Leather Worker

Leather workers use leather, imitation leather, plastics and other materials to make products such as clothes, handbags and shoes. There are four sections within the leather industry. These consist of tanning, shoe manufacturing, general leather goods and handbags.

Tanning: tanners use chemicals to prepare animal hides. The hides are soaked to remove the salt and treated with chromium salt or vegetable products to remove hair and flesh.

Stakers, stretchers and togglers work on the hide to produce a satisfactory shape
Splitters use sharp knives to split the hides
Shavers remove the remaining hair
Sprayers uses special equipment to spray on different colours according to demand
Buffers buff the leather to impart a smooth surface

Footwear Section: employs by far the largest number of both skilled and unskilled labour:
Clickers cut the leather material (the uppers)
Lining cutters cut out the lining
Skivers thin the seam edges
Machinists sew the uppers and lining together
Sole cutters and insole cutters cut out the various parts of the sole
Pull toe lasters fit the uppers to lasts and join them by using lasting machines
Sole attachers apply adhesive and sole stitchers stitch around the soles
Heel attachers fasten on the heels
Sole moulders apply rubber soles where required
Edge trimmers trim the soles and heels and smooth rough edges
Bottom scourers polish the soles
Inkers apply dye to obtain the desired colour

General leather goods section: includes the manufacture of shopping bags, briefcases, saddles, bridles, suitcases and clothes. Their tasks include constructing, decorating or repairing leather products according to specifications, using sewing machines, needles and thread, leather lacing, glue, clamps, hand tools and/or rivets. They dye, soak, polish, paint, stamp, stitch, stain, buff or engrave leather or other materials to obtain the desired effects, decorations or shapes.  They need to check the texture, colour and strength of the leather to ensure that it is adequate for a particular purpose.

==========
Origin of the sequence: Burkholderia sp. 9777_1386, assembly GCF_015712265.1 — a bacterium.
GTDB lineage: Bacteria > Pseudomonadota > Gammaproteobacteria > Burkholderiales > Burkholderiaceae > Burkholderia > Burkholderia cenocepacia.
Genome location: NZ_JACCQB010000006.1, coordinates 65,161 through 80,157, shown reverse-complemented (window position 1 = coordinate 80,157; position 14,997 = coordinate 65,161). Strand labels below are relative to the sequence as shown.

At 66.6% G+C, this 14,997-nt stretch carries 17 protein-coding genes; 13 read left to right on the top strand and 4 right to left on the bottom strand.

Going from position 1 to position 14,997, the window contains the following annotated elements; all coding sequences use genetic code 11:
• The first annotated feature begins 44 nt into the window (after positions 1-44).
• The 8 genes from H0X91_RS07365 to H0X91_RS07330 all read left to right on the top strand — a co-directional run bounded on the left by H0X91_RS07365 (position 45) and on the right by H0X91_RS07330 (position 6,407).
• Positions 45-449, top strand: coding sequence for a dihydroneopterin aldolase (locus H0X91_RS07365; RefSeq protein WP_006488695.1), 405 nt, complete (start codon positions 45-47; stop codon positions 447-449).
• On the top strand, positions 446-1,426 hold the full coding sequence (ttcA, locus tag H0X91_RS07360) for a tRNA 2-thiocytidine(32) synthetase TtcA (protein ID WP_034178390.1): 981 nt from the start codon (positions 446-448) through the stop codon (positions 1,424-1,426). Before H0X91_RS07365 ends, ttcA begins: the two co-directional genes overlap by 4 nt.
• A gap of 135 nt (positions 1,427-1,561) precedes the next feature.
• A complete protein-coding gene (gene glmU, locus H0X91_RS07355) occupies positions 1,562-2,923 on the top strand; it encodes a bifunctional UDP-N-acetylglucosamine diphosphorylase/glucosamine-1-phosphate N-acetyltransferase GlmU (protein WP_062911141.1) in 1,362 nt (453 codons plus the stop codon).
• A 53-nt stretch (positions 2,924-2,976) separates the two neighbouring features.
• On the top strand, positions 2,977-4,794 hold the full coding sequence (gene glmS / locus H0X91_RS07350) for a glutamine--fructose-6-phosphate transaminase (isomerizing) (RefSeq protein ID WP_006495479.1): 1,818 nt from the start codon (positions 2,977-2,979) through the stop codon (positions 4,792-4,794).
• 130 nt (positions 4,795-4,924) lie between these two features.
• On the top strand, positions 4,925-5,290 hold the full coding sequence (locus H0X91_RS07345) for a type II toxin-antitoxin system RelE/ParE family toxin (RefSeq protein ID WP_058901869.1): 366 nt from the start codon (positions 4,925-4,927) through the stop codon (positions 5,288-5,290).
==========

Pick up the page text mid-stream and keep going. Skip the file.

Leather tradesmen work mainly indoors in workshops and factories. Depending on the specific trade, working conditions are not excessively noisy or dirty. However, preparing animal hides involves processes with chemicals that produce offensive odours, so tanning factories are usually in isolated areas.

People with a tendency to allergies might encounter difficulties in the tanning industry because of the chemicals used. These factors, as well as the variety of sharp tools used, necessitate strict safety precautions.

Personal Requirements

  • technical aptitude
  • pay attention to detail
  • pride of workmanship
  • work carefully and accurately to avoid waste
  • manual dexterity
  • steady and deft hands
  • good eye-hand coordination


  • factories and workshops where leather and imitation leather goods are manufactured
  • self-employment, as a cobbler or shoe repairer

Getting Started

  • take up leatherwork as a hobby
  • obtain vacation work at a manufacturing concern
  • consult the Industrial Council of the Leather Industry concerning training programmes available in your area


Boston City Campus and Business College does not offer a programme that leads directly to this occupation. Please take a look at the related occupations below to see whether any of these appeal to you. Alternately, please send an email to taryn@boston.co.za and a Student Advisor will call you back.

Related Occupations

A PACE Career Centre Product. © All rights reserved | Developed by Netgen (Pty) Ltd. Disclaimer: Please see disclaimer